Or, I think about living in Vienna. I lived there for a year when I was in college; I lived for a year in Vienna. And, you know, during the holiday season they had all this mulled wine. Usually, it’s like a mix of a dry red wine, and then some brandy or some triple sec, and some spices. Oh, and sweetener; honey, or maple syrup, or sugar. So, we’ve got that in the mix.

Think about it: A lot of times you are drinking things with a higher ABV, they are more intoxicating. Maybe because it’s a special craft beer that only comes out once a year, maybe because you’re having mulled wine. And so, all of the sudden, you’ve got wine and brandy mixed together. And you’re often drinking a lot of things where sugar sweetener is added into the mix. Sugar, like alcohol, acts on your pleasure centers in your brain. So, it’s like a double whammy.

Guess what? Drinks that are sweeter go down easier. I talked about this in a podcast, about why it is that young people often start out drinking very sweet drinks, because sugar masks the taste so it goes down easier. And, we tend to drink more of things that are sweet.

Then, I think on top of it, you can think of things like champagne and prosecco, which are often around kind of celebrations and holiday events. They’re carbonated, and carbonation tends to get you drunk faster. Now, there are a lot of theories as to why, but basically, carbonation speeds up the rate at which alcohol is absorbed into your bloodstream.

And on top of that, think about it; think about when it comes to champagne, or prosecco, or sparkling wine. Many times, that might be your first drink of the night. Right? It’s your first drink when you get to the party. Your first drink when you get to whatever Christmas Eve celebration, or your New Year’s Eve celebration.

And lots of people start the night with an empty stomach. Maybe because you’re nervous. Maybe because you don’t want to spoil your appetite. Maybe because your outfit is too tight. Right? I remember doing this a lot. It’s like, I really want to wear this dress, but I can kind of just only fit in it; if I zip it up when I’m, you know, have an empty stomach.

So, I want you to see, are you noticing the trends here? The holidays are like the perfect storm to consume more. You’re attending more parties, more special dinners, more events. You’re being offered more drinks that we deem to be special. Maybe because they’re only available seasonally. Maybe because they’re only served at the holidays, so it’s eggnog, or mulled wine, or rum punch.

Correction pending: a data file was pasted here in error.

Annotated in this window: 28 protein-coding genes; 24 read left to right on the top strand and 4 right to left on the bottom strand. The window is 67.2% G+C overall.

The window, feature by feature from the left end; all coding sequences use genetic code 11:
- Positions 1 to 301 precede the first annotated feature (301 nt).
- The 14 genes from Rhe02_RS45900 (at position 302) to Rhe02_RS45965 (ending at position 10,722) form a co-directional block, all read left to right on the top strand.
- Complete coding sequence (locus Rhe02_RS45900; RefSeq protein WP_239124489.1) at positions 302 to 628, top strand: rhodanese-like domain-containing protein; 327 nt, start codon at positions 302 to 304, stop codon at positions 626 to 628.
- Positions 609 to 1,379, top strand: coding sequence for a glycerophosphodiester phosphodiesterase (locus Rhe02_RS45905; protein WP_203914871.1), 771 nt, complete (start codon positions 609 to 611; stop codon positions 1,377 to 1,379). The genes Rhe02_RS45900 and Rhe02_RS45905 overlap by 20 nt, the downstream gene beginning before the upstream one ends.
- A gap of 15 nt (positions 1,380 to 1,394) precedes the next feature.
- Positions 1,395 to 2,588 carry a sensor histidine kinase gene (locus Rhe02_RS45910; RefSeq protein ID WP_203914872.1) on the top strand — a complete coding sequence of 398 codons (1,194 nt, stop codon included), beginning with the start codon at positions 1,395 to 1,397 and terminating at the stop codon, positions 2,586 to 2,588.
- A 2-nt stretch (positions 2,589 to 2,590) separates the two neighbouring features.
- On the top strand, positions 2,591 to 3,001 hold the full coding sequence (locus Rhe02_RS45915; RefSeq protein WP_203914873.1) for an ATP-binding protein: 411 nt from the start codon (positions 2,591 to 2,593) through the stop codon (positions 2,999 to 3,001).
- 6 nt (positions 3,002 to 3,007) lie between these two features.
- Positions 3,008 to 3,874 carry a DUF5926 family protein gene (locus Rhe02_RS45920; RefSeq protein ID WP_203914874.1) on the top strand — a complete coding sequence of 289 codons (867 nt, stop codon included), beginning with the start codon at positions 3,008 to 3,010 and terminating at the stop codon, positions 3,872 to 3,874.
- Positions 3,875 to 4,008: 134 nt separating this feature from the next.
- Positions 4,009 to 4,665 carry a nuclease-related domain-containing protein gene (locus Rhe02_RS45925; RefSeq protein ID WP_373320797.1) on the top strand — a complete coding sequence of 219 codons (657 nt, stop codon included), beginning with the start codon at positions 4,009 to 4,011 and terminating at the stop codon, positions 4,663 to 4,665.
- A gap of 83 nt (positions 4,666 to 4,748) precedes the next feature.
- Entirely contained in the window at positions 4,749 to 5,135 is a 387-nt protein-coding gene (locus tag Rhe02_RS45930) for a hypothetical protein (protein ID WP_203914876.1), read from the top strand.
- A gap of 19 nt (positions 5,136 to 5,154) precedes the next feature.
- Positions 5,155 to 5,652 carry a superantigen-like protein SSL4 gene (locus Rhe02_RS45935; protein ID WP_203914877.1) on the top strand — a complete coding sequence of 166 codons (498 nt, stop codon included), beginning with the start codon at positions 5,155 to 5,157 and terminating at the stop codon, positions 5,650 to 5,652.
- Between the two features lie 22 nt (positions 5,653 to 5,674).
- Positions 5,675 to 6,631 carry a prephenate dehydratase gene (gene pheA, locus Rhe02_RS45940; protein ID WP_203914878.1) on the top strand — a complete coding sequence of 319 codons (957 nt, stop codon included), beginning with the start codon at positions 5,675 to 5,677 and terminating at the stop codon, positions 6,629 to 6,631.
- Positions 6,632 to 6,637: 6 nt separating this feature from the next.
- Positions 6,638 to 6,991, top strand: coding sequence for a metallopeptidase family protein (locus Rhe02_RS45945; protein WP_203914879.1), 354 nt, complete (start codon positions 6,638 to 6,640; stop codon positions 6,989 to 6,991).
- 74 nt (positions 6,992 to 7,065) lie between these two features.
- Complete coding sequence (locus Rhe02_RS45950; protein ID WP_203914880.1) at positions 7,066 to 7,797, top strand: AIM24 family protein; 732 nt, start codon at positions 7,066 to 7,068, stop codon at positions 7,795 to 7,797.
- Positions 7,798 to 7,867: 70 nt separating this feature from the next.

These special drinks kind of amp up our anticipation, our excitement. And then, we’re getting tipsy faster, because a lot of times we don’t realizing that we’re consuming things with a higher ABV. Well, we’re mixing wine with liquor, or because of carbonation, or because we’re drinking on an empty stomach. And often, what we’re drinking is sweet, which packs more of a punch on your pleasure centers.

And, you end up drinking more, more. So, want you to think about that. That’s just talking about setting the stage for the types of things we consume, and how we consume them around the holidays. I haven’t even talked about holiday stress yet. Right?

So, I really think that this period of the end of the year, it’s so powerful. Really thinking about; okay, I know that this is a challenging period. So, how do I learn how to drink less at home? How do I learn to drink less when I go out to parties, or when I go to restaurants? How do I learn how to drink less when I’m celebrating?

Often, what happens, is that, you know, we give people all these kinds of tips and tricks. And, you know, they can work, but they’re not foolproof. What happens, I think, is that when it doesn’t work, people then feel so defeated. No one shows you why it didn’t work. No one explains to you the think-feel-act cycle that was working behind the scenes, that you were unconscious to. So, you don’t have that knowledge. Then, no one tells you how to change it. Right?

The tips and tricks that you use, if they’re not working, or if they work only sometimes, or if you don’t feel confident that you can rely on them, it’s not because you’re broken or something is wrong with you, or because you’re never going to figure this out. It’s because no one has really laid the groundwork to understand, how to figure out how that habit is working. And then, how to change it in a realistic, sustainable way.

So, that’s all on top; like, all of this is on top of holiday stress. You’ve got travel stress, you got family stress, sometimes you got end-of-the-year blues, right? The year is over, what do I have to show for it? The holidays can amplify when we feel lack of connection in our lives. Maybe you’re single, maybe you’re newly divorced, maybe you’re navigating divorced parents or divorced in-laws, maybe you’re missing loved ones who are no longer with you.